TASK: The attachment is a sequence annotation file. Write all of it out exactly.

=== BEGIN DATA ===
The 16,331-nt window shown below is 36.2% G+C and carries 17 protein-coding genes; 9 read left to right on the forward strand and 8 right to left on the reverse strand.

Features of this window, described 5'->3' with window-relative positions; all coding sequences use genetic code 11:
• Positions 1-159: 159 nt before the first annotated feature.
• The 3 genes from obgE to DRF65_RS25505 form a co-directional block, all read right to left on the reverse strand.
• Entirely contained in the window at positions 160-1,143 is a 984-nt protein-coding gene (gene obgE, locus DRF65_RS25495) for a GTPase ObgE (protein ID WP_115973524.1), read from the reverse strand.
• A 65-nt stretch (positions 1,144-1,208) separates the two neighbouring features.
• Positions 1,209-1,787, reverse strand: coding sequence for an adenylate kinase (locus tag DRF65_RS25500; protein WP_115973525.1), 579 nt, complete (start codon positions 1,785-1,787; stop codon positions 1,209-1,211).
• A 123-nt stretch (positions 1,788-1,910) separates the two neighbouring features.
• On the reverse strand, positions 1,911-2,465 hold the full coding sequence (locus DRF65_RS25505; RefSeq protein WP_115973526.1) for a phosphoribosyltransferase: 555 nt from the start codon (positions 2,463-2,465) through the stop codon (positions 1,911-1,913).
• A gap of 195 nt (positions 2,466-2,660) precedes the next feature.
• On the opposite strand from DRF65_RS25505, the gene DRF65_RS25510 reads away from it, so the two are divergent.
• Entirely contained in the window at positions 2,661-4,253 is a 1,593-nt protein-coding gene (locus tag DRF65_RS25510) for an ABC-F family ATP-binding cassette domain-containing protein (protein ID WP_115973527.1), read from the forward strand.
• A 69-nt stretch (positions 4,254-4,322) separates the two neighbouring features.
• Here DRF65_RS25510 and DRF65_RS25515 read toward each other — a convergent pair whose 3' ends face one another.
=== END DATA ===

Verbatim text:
The 16,331-nt window shown below is 36.2% G+C and carries 17 protein-coding genes; 9 read left to right on the forward strand and 8 right to left on the reverse strand.

Features of this window, described 5'->3' with window-relative positions; all coding sequences use genetic code 11:
• Positions 1-159: 159 nt before the first annotated feature.
• The 3 genes from obgE to DRF65_RS25505 form a co-directional block, all read right to left on the reverse strand.
• Entirely contained in the window at positions 160-1,143 is a 984-nt protein-coding gene (gene obgE, locus DRF65_RS25495) for a GTPase ObgE (protein ID WP_115973524.1), read from the reverse strand.
• A 65-nt stretch (positions 1,144-1,208) separates the two neighbouring features.
• Positions 1,209-1,787, reverse strand: coding sequence for an adenylate kinase (locus tag DRF65_RS25500; protein WP_115973525.1), 579 nt, complete (start codon positions 1,785-1,787; stop codon positions 1,209-1,211).
• A 123-nt stretch (positions 1,788-1,910) separates the two neighbouring features.
• On the reverse strand, positions 1,911-2,465 hold the full coding sequence (locus DRF65_RS25505; RefSeq protein WP_115973526.1) for a phosphoribosyltransferase: 555 nt from the start codon (positions 2,463-2,465) through the stop codon (positions 1,911-1,913).
• A gap of 195 nt (positions 2,466-2,660) precedes the next feature.
• On the opposite strand from DRF65_RS25505, the gene DRF65_RS25510 reads away from it, so the two are divergent.
• Entirely contained in the window at positions 2,661-4,253 is a 1,593-nt protein-coding gene (locus tag DRF65_RS25510) for an ABC-F family ATP-binding cassette domain-containing protein (protein ID WP_115973527.1), read from the forward strand.
• A 69-nt stretch (positions 4,254-4,322) separates the two neighbouring features.
• Here DRF65_RS25510 and DRF65_RS25515 read toward each other — a convergent pair whose 3' ends face one another.